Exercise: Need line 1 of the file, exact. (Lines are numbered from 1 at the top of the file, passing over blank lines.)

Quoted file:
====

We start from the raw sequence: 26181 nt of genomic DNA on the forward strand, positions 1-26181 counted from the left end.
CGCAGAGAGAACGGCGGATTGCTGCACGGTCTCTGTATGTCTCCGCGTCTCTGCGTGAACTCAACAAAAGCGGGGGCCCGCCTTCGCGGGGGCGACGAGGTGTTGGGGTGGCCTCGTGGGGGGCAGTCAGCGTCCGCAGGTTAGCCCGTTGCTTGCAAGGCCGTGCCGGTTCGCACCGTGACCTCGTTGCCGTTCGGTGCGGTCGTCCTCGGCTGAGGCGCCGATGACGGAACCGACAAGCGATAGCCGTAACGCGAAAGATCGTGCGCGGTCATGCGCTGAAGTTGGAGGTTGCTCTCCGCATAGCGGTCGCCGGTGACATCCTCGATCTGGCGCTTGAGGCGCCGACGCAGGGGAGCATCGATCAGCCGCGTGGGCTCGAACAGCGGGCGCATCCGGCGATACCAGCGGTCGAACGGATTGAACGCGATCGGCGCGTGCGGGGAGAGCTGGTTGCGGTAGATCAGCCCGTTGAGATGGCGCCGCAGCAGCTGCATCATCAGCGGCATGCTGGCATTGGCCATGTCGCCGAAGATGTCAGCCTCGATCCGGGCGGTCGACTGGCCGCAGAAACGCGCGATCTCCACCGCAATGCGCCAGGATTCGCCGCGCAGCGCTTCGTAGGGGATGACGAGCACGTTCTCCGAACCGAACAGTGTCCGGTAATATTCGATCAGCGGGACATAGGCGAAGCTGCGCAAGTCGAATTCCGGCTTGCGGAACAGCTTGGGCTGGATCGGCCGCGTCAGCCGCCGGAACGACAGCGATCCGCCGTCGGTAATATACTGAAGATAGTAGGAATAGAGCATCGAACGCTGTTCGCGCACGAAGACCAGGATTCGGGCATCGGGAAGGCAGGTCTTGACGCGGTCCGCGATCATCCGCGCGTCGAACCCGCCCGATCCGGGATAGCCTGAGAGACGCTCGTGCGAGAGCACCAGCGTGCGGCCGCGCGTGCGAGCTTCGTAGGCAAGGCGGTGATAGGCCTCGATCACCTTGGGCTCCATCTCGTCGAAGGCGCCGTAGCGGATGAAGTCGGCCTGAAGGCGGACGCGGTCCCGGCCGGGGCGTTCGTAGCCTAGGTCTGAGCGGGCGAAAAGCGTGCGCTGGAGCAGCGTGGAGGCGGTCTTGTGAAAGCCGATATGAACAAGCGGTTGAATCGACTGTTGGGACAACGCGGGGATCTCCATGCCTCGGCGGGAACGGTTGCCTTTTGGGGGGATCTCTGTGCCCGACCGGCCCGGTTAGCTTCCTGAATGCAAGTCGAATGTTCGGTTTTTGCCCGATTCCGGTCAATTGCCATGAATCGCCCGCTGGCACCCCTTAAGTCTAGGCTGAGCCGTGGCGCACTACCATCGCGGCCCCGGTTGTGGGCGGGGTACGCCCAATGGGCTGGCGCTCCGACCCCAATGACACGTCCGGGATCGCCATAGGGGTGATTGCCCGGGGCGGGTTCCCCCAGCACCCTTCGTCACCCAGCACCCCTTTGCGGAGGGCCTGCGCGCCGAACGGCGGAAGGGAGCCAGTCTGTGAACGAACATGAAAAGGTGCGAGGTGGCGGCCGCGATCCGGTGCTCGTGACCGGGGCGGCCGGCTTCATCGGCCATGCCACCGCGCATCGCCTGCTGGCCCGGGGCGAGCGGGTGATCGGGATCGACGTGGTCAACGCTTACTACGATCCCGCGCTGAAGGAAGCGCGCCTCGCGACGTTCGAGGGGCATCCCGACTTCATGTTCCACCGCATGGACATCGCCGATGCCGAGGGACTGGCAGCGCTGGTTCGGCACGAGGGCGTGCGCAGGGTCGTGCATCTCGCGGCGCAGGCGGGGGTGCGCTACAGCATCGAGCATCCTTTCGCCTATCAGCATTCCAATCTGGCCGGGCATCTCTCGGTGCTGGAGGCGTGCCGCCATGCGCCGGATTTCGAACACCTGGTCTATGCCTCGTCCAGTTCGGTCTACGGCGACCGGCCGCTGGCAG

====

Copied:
We start from the raw sequence: 26181 nt of genomic DNA on the forward strand, positions 1-26181 counted from the left end.